Wednesday, October 20, 2010

That's Why I'm Never Going Back to My Old School

Well I did not think the girl
Could be so cruel
And I'm never going back
To My Old School ~ Steely Dan

Probably one f the hardest lessons to share with your teenage kids is that, in the grand scheme of things, high school doesn't matter. I don't mean the education or the grades - obviously that's important. There will be people you will meet and hold dear to you through time but the social hierarchy that is "HIGH SCHOOL" (all caps, chiller font with foreboding strings attached) will become such a small part of your life that you'll wonder why you let them cause you such grief. My apologies to those of you who may have been cheerleaders or football players or homecoming queens who still feel those are the best years of your life. For some of us, dare I say MOST of us, they were not so.

At the time you live those years, you feel as they represent your life. Who you are and all you ever will be. Your life is dictated by those narrow parameters set years ago. You are categorized. The brains. The stoners. The geeks. The jocks....the rest of us. You vacillate between wanting to blend in and striving to be noticed but by the right people. If you were raised with rules and boundaries, you push against those boundaries, trying desperately to make a name for yourself among the crowds that are held in high esteem. What you don't realize is that those people will come out of high school and will be the little fish in the big pond of the real world.

When one's level of popularity is based on looks or athletic prowess, you never really learn to treat people well because you don't have to. Somehow, people hang around you even when you treat them like crap because, let's face it, they're afraid NOT to be your friend. High school is a small village where you really can't get away from the people that you don't like or that taunt and bully you. You may have to ride the bus with them or even live near them. You feel like your whole life will involve these people and don't realize that you can leave the village. Sure, some will become business people with some level of success based on their high school stature (if you're a fan of One Tree Hill, I'm talking Dan Scott, here), but in the end, most will spend their lives trying to be what they were in high school. You know what? There is just no real world equivalent of the homecoming queen and in the real world, if you're not a nice person people don't want to be around you.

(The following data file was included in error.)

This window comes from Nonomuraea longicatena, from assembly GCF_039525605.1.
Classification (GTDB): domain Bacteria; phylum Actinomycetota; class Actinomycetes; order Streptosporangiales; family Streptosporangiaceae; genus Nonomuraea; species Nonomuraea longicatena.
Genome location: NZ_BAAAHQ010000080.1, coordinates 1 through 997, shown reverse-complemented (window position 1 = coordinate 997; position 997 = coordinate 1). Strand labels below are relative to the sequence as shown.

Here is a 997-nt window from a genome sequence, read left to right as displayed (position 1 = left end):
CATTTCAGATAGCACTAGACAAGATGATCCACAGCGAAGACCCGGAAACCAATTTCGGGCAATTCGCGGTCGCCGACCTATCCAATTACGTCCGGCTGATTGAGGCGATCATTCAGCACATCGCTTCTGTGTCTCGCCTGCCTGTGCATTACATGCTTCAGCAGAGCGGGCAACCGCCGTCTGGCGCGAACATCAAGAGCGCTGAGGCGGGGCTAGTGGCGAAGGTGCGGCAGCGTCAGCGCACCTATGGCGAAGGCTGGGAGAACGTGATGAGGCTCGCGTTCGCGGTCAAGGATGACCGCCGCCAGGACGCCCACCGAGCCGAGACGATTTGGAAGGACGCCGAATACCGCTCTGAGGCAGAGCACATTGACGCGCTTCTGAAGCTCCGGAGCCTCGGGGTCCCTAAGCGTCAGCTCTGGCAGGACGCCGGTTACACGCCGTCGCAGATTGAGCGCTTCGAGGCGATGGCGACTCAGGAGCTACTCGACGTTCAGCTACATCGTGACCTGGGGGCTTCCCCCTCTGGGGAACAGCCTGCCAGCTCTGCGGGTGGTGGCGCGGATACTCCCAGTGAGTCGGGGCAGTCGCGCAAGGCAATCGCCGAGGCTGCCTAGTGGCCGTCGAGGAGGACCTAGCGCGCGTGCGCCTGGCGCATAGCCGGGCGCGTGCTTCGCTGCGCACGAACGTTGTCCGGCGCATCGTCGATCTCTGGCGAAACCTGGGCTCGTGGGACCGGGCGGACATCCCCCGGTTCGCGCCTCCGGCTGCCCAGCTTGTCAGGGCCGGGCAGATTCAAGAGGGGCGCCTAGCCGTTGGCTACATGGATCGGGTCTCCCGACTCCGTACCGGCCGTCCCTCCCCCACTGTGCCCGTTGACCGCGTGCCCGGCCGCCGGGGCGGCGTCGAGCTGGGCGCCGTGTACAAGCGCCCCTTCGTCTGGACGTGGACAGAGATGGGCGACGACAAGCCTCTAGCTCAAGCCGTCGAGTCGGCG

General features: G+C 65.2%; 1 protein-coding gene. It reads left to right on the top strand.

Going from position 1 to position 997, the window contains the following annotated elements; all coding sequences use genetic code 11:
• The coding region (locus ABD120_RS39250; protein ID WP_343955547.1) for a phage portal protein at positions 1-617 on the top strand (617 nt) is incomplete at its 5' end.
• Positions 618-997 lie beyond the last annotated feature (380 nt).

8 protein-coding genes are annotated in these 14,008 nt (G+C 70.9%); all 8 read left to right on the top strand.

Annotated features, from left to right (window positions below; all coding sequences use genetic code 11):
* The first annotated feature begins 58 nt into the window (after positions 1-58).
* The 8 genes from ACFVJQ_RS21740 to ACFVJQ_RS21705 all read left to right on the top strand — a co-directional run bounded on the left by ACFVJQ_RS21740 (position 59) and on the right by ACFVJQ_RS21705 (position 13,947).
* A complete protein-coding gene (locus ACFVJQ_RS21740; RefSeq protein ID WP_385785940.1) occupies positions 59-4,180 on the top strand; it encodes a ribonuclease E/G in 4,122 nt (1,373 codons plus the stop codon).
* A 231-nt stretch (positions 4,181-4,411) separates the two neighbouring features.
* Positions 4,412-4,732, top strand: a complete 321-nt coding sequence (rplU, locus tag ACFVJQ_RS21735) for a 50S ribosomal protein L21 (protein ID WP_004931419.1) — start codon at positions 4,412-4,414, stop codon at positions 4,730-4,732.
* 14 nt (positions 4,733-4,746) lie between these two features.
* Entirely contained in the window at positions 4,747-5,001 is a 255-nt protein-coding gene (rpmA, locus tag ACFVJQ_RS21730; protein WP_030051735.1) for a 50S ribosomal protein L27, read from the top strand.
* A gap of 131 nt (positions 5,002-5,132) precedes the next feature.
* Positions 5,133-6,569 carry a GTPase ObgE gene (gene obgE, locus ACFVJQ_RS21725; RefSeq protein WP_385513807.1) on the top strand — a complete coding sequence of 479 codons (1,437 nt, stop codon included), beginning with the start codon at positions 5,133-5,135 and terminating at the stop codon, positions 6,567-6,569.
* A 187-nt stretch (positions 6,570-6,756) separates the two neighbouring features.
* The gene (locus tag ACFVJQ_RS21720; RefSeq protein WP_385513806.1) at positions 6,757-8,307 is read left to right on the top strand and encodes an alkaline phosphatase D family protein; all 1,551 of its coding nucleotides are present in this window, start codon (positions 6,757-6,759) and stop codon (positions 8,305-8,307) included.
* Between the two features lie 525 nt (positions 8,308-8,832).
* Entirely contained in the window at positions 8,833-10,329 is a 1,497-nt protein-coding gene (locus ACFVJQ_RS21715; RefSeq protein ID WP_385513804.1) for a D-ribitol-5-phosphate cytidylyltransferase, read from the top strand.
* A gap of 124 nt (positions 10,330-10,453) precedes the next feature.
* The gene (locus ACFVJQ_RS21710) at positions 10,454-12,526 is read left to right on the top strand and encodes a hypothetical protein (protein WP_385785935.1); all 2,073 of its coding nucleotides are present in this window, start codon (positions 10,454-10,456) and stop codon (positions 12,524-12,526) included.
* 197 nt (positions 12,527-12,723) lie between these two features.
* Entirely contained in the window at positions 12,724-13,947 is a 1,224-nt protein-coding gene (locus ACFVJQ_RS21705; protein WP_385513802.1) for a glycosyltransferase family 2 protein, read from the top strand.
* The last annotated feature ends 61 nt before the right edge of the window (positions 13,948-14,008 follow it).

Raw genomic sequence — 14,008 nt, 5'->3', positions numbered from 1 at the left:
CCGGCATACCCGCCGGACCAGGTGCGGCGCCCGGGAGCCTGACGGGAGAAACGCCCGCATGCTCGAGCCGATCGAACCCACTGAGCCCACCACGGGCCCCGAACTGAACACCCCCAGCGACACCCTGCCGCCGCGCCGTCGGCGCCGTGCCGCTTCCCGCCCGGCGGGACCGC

As I've watched a number of the "It Gets Better" videos that are part of The Trevor Project, aimed at the kids who are being bullied because of their real or perceived sexual orientation, I've been reminded how it felt to be pushed around and scared at school. I won't give value to the the so-called friends that put me through those brief periods of fear or the ones that disappeared from my side when it was happening but I can only imagine how a teen going through years of this treatment would think that this represents what will be their life. How awful to think that suicide is the only way away from the pain. Guess what kids .... high school is NOTHING! I can't speak for coming out; I can only speak for coming into your own. - becoming who you are and being proud of who you are. Screw the people who don't like you or don't like who you are. You CAN get away from those people and find people who will take you for who you are.

And as a final note, I would like to apologize to Matthew Phillips. At Del Mar Middle School in Santa Cruz, Matt was that kid with goofy glasses, acne and high water pants. He was teased and I know I took part in laughing at him at least once. I remember it made me feel powerful to be on the other side of the taunts for a change. And it made me feel awful. I don't think I did it twice but still remember that one time. I am not proud that I didn't have the balls to stop other people. I am sorry Matt. I hope you came into your own, got tough, got rich and kicked a little bully ass.

Tuesday, October 12, 2010

The Summer Sun is Fading As The Year Grows Old

I love the fall. The covers of magazines in October and November with the golden leaves, the squash....everything in the bronze tones of the season. The Fall catalogs come filled with plaid, cable knits and corduroy. I've always felt drawn to the golden elements of my birth sign and, though Leo is a summer sign, the various traits of the Sun, fire, sunflowers.... are what drive me. I want to explore in the autumn months. Pumpkin patches. Autumn leaves. I want to wear sweaters even before it's cold. When I feel the first chill in the air, I crave a ride through the hills, a bowl of soup and freshly baked bread.